As nonmarital childbearing escalated in the United States over the past half century, fragile families—defined as unmarried couples with children—drew increased interest from researchers and policy makers. Sara McLanahan and Audrey Beck discuss four aspects of parental relationships in these families: the quality of parents' intimate relationship, the stability of that relationship, the quality of the co-parenting relationship among parents who live apart, and nonresident fathers' involvement with their child.
At the time of their child's birth, half of the parents in fragile families are living together and another third are living apart but romantically involved. Despite high hopes at birth, five years later only a third of parents are still together, and new partners and new children are common, leading to high levels of instability and complexity in these families.
Drawing on findings from the Fragile Families and Child Wellbeing Study, McLanahan and Beck highlight a number of predictors of low relationship quality and stability in these families, including low economic resources, government policies that discourage marriage, gender distrust and acceptance of single motherhood, sex ratios that favor men, children from previous unions, and psychological factors that make it difficult for parents to maintain healthy relationships. No single factor appears to have a dominant effect.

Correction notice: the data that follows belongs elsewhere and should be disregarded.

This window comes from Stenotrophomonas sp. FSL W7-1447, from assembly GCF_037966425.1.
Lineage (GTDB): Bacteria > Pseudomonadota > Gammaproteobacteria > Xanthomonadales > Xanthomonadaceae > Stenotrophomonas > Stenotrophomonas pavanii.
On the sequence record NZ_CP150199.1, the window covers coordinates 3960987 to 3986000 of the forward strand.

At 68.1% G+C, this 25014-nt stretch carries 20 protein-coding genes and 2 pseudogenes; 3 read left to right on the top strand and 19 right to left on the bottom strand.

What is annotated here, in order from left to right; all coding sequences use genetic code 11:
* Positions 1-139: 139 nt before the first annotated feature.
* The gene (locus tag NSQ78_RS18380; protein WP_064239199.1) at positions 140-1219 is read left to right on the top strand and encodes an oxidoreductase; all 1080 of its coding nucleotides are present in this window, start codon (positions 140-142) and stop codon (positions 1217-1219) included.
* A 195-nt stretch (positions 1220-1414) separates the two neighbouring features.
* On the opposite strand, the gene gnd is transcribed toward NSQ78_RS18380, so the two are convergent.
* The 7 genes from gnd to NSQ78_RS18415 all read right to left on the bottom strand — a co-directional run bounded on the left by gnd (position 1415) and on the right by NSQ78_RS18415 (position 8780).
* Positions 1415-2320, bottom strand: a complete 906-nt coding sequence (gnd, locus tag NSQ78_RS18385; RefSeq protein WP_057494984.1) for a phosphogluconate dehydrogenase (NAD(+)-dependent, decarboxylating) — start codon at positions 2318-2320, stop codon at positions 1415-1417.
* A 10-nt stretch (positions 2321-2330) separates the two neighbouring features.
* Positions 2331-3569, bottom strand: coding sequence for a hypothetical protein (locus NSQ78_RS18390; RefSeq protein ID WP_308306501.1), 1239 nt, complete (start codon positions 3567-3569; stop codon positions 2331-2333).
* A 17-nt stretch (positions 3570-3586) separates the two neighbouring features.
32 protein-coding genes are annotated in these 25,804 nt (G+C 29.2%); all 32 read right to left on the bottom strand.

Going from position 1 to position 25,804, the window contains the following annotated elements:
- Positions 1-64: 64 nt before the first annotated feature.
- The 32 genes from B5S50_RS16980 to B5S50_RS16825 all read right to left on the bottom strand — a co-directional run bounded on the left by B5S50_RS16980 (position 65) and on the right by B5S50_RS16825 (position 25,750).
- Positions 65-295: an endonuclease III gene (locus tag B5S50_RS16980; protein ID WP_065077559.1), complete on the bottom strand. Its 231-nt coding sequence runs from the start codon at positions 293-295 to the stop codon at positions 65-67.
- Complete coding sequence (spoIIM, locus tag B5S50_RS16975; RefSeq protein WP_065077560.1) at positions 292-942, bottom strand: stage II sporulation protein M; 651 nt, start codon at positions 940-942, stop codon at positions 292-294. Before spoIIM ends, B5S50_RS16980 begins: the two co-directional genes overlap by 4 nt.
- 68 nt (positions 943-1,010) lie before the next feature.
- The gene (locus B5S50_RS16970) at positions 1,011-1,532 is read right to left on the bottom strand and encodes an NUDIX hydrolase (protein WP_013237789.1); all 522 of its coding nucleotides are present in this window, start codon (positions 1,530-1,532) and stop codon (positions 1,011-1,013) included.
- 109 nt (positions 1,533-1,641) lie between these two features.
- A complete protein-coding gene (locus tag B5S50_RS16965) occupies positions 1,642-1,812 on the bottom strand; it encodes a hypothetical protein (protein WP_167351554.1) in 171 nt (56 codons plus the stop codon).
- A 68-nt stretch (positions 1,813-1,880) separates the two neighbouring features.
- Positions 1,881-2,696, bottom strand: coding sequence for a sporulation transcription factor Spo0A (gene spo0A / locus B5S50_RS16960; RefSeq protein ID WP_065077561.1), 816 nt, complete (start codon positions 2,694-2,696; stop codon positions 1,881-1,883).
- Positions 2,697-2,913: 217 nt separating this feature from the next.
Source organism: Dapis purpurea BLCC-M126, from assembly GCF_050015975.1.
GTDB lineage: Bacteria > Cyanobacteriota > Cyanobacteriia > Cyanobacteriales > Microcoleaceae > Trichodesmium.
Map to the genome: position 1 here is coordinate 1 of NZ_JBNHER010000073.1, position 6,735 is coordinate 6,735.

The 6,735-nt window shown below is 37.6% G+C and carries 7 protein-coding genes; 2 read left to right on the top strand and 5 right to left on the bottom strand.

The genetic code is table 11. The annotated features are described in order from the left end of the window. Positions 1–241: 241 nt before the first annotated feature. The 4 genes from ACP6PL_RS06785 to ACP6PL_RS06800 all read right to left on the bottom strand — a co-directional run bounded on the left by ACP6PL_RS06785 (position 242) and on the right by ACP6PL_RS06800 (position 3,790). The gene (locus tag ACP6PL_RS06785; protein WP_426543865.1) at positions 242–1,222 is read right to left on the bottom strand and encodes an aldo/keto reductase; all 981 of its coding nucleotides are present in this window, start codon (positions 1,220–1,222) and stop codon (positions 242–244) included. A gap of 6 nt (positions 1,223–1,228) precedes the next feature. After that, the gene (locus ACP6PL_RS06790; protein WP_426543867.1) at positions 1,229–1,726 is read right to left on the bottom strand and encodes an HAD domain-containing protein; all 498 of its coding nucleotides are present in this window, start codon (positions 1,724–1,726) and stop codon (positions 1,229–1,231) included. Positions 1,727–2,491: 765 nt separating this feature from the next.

The authors next discuss two types of experiments that attempt to establish causal effects on parental relationships: those aimed at altering economic resources and those aimed at improving relationships.
What can be done to strengthen parental relationships in fragile families? The authors note that although economic resources are a consistent predictor of stable relationships, researchers and policy makers lack good causal information on whether increasing fathers' employment and earnings will increase relationship quality and union stability. They also note that analysts need to know more about whether relationship quality in fragile families can be improved directly and whether doing so will increase union stability, father involvement, and co-parenting quality.